The Complete Chronicles of Narnia.pdf

The Complete Chronicles of Narnia.pdf
 

书籍描述

内容简介
The Chronicles of Narnia is a series of seven high fantasy novels by author C. S. Lewis. It is considered a classic of children's literature and is the author's best-known work, having sold over 100 million copies in 47 languages. Written by Lewis between 1949 and 1954, and originally published in London between October 1950 and March 1956, The Chronicles of Narnia has been adapted several times, complete or in part, for radio, television, the stage, and film.
Set in the fictional realm of Narnia, a fantasy world of magic, mythical beasts, and talking animals, the series narrates the adventures of various children who play central roles in the unfolding history of that world. Except in The Horse and His Boy, the protagonists are all children from the real world, magically transported to Narnia, where they are called upon by the lion Aslan to protect Narnia from evil and restore the throne to its rightful line. The books span the entire history of Narnia, from its creation in The Magician's Nephew to its eventual destruction in The Last Battle.

海报:

编辑推荐
“最伟大的牛津人”、一代宗师C•S•刘易斯写给孩子们的奇幻经典。《纳尼亚传奇全集(英文原版)》集神话、童话和传奇为一体,被誉为第二次世界大战以后英国最伟大的儿童文学作品。《纳尼亚传奇全集(英文原版)》在英美世界几乎是家喻户晓的儿童读物,也被一些批评家、出版商和教育界人士公认为20世纪最佳儿童图书之一。本套装为全英文原版,同时配以全书朗读文件,使读者在享受精彩故事的同时,也能提升英文阅读水平。

作者简介
Clive Staples Lewis (1898–1963) was one of the intellectual giants of the twentieth century and arguably one of the most influential writers of his day. He was a Fellow and Tutor in English Literature at Oxford University until 1954, when he was unanimously elected to the Chair of Medieval and Renaissance Literature at Cambridge University, a position he held until his retirement.
Lewis wrote more than thirty books, allowing him to reach a vast audience, and his works continue to attract thousands of new readers every year. C. S. Lewis's most distinguished and popular accomplishments include Mere Christianity , Out of the Silent Planet , The Great Divorce , The Screwtape Letters, and the universally acknowledged classics in The Chronicles of Narnia . To date, the Narnia books have sold over 100 million copies and been transformed into three major motion pictures.

目录
BookⅠ Magician’s Nephew
Chapter 1 The Wrong Door...................................................................................003
Chapter 2 Digory And His Uncle............................................................................011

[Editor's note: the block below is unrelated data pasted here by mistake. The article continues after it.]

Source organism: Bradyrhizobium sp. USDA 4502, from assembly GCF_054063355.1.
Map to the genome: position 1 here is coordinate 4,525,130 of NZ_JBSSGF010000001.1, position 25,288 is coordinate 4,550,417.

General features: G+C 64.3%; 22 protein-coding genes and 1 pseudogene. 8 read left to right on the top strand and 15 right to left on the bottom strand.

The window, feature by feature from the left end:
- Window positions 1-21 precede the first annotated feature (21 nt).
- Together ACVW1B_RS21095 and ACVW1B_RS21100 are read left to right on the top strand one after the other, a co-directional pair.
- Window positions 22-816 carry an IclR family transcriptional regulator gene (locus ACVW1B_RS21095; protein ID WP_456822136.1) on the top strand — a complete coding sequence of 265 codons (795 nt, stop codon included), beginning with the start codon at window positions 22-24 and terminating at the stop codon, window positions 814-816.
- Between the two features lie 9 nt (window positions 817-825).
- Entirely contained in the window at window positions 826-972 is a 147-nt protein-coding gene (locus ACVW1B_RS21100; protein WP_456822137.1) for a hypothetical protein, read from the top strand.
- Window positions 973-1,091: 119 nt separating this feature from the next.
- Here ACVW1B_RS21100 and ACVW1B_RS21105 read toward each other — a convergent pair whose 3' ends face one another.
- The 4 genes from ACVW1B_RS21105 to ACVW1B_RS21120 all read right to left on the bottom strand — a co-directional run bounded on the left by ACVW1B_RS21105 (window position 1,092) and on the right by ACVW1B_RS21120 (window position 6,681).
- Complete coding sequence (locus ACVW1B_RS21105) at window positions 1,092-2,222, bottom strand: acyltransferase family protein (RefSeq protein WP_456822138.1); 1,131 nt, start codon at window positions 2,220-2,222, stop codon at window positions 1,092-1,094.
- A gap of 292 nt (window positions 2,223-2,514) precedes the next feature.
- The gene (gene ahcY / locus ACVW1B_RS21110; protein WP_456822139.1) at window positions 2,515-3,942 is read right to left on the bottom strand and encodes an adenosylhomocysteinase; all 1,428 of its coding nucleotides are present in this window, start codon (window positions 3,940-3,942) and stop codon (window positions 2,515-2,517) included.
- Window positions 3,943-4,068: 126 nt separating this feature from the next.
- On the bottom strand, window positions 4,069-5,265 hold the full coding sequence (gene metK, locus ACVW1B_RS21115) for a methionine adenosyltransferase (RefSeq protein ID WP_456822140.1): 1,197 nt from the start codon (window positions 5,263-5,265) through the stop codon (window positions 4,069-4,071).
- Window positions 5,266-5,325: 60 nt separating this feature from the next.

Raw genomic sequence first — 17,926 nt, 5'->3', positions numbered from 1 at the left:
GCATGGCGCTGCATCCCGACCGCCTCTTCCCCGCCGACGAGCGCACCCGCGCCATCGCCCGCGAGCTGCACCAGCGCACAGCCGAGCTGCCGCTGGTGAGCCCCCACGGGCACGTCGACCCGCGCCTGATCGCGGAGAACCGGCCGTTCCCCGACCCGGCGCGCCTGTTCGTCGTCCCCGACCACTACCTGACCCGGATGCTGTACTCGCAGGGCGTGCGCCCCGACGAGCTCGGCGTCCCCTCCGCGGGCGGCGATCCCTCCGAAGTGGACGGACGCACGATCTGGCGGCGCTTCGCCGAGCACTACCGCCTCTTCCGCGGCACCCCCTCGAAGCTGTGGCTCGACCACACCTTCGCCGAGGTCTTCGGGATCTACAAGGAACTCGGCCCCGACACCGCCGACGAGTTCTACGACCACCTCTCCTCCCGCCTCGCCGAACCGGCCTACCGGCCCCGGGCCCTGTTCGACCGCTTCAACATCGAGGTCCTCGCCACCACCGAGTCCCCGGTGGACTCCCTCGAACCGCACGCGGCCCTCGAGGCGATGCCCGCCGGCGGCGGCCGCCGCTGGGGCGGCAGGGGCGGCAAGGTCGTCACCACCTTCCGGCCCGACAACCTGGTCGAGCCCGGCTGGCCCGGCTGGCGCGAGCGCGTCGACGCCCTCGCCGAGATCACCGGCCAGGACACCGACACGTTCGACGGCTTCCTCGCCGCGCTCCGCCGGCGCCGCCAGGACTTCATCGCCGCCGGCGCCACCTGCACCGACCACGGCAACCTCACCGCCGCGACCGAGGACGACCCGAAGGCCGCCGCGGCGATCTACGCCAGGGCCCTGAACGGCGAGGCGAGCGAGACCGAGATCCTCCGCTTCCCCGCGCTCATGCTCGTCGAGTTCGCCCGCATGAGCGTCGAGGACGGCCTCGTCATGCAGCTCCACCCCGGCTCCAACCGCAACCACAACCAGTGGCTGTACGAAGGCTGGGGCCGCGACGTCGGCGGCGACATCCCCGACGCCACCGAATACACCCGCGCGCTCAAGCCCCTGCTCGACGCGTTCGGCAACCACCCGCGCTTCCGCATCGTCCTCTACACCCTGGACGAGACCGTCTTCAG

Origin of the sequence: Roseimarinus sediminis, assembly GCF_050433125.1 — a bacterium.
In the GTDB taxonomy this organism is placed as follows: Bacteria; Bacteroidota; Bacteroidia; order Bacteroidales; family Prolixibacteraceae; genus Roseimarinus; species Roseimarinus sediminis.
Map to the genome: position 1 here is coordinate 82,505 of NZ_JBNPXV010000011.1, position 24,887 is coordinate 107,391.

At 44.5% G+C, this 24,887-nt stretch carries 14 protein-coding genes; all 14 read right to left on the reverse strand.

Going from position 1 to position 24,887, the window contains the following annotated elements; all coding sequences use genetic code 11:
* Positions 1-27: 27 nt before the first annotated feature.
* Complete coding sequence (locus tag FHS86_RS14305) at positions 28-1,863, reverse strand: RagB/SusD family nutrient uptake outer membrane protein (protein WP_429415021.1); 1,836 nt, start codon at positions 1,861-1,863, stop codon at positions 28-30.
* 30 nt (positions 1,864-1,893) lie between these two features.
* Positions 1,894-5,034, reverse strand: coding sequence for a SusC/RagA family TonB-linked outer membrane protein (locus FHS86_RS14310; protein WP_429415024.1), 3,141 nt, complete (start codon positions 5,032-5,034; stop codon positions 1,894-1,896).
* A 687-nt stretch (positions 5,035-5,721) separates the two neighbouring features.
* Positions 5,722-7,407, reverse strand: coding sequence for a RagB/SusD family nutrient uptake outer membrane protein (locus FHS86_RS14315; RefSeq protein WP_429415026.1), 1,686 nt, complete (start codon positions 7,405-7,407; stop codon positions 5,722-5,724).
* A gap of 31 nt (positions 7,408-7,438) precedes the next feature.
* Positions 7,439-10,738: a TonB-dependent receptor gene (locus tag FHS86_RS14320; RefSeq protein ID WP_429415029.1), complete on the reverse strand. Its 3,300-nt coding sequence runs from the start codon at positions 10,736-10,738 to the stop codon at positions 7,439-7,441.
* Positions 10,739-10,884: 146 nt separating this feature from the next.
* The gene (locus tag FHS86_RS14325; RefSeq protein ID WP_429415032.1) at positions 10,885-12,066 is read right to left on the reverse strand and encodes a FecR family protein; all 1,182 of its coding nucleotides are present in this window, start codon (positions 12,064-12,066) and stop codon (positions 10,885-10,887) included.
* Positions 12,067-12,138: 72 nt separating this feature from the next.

Chapter 3 The Wood Between The Worlds...........................................................019
Chapter 4 The Bell And The Hammer...................................................................027
Chapter 5 The Deplorable Word...........................................................................035
Chapter 6 The Beginning Of Uncle Andrew’s Troubles........................................043
Chapter 7 What Happened At The Front Door......................................................051
Chapter 8 The Fight At The Lamp - post.................................................................059
Chapter 9 The Founding Of Narnia.......................................................................066
Chapter 10 The First Joke And Other Matters.......................................................074
Chapter 11 Digory And His Uncle Are Both In Trouble........................................082
Chapter 12 Strawberry ’s Adventure.......................................................................089
Chapter 13 An Unexpected Meeting......................................................................097
Chapter 14 The Planting Of The Tree....................................................................104
Chapter 15 The End Of This Story And The Beginning Of All The Others...........111

Book Ⅱ The Lion The Witch And The Wardrobe
Chapter 1 Lucy Looks Into A Wardrobe.................................................................119
Chapter 2 What Lucy Found There........................................................................124
Chapter 3 Edmund And The Wardrobe.................................................................130
Chapter 4 Turkish Delight.....................................................................................135
Chapter 5 Back On This Side Of The Door............................................................141
Chapter 6 Into The Forest.....................................................................................147
Chapter 7 A Day With The Beavers........................................................................153
Chapter 8 What Happened After Dinner...............................................................160
Chapter 9 In The Witch’ s House............................................................................167
Chapter 10 The Spell Begins To Break..................................................................173
Chapter 11 Aslan Is Nearer....................................................................................180
Chapter 12 Peter’s First Battle...............................................................................187
Chapter 13 Deep Magic From The Dawn Of Time................................................193
Chapter 14 The Triumph Of The Witch.................................................................200
Chapter 15 Deeper Magic From Before The Dawn Of Time.................................206
Chapter 16 What Happened About The Statues....................................................212